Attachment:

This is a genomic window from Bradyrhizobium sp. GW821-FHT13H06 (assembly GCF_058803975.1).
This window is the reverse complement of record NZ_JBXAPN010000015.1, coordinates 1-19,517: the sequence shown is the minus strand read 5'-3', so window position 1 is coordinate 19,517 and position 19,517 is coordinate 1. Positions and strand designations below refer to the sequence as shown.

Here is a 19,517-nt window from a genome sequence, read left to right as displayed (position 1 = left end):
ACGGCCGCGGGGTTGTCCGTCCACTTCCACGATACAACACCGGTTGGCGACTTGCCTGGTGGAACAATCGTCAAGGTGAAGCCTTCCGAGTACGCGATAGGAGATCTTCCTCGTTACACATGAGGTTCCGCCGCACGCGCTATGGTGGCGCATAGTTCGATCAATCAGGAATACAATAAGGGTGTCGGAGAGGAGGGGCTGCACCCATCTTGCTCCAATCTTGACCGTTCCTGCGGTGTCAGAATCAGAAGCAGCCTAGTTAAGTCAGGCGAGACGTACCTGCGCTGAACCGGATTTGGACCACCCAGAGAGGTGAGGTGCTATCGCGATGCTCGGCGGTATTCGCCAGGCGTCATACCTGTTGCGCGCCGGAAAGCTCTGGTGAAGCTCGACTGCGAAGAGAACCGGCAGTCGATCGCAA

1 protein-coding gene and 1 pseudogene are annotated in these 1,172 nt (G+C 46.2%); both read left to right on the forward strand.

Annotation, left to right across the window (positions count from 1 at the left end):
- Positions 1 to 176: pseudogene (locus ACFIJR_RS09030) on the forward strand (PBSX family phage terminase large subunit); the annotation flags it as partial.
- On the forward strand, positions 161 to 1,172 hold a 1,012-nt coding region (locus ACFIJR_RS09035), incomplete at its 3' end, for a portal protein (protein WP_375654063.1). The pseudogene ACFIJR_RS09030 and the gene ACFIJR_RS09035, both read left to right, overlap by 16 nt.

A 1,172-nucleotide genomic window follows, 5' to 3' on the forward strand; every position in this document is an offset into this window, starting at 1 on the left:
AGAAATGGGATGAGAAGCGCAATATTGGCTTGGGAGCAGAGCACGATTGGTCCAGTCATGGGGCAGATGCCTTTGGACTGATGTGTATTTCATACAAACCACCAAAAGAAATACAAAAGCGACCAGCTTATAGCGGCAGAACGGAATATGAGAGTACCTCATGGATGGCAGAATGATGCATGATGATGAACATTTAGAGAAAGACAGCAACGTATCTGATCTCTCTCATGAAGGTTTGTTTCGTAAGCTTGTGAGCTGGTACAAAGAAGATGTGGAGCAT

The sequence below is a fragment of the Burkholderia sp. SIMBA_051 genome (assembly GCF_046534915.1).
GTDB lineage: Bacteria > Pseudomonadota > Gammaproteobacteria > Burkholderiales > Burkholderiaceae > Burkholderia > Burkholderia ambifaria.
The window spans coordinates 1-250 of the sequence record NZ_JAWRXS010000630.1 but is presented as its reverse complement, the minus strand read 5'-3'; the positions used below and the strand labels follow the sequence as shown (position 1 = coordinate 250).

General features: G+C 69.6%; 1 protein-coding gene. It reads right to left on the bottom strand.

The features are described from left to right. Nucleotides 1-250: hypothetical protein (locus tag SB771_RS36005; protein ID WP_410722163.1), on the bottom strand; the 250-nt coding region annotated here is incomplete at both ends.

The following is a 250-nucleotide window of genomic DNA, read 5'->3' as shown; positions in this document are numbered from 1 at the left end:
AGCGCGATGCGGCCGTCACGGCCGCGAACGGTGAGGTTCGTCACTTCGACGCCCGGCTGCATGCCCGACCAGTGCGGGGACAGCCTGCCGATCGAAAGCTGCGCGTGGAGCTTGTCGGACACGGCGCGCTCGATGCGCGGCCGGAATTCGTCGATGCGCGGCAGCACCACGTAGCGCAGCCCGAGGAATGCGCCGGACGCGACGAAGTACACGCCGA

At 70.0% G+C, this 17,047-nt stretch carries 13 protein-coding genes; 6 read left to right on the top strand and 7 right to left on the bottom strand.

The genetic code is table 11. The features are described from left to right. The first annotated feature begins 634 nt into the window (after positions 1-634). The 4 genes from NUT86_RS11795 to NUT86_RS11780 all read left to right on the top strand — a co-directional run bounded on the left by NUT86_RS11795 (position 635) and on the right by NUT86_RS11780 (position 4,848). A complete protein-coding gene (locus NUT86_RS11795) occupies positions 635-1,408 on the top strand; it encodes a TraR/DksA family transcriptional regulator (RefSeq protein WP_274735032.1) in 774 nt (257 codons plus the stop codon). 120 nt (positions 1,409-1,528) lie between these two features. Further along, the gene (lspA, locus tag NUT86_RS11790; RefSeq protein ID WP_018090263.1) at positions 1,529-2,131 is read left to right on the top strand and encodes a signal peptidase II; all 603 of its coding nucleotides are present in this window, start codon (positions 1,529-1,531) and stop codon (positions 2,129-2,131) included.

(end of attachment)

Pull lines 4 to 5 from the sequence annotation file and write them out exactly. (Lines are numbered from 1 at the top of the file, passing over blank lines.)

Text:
ACGGCCGCGGGGTTGTCCGTCCACTTCCACGATACAACACCGGTTGGCGACTTGCCTGGTGGAACAATCGTCAAGGTGAAGCCTTCCGAGTACGCGATAGGAGATCTTCCTCGTTACACATGAGGTTCCGCCGCACGCGCTATGGTGGCGCATAGTTCGATCAATCAGGAATACAATAAGGGTGTCGGAGAGGAGGGGCTGCACCCATCTTGCTCCAATCTTGACCGTTCCTGCGGTGTCAGAATCAGAAGCAGCCTAGTTAAGTCAGGCGAGACGTACCTGCGCTGAACCGGATTTGGACCACCCAGAGAGGTGAGGTGCTATCGCGATGCTCGGCGGTATTCGCCAGGCGTCATACCTGTTGCGCGCCGGAAAGCTCTGGTGAAGCTCGACTGCGAAGAGAACCGGCAGTCGATCGCAA

1 protein-coding gene and 1 pseudogene are annotated in these 1,172 nt (G+C 46.2%); both read left to right on the forward strand.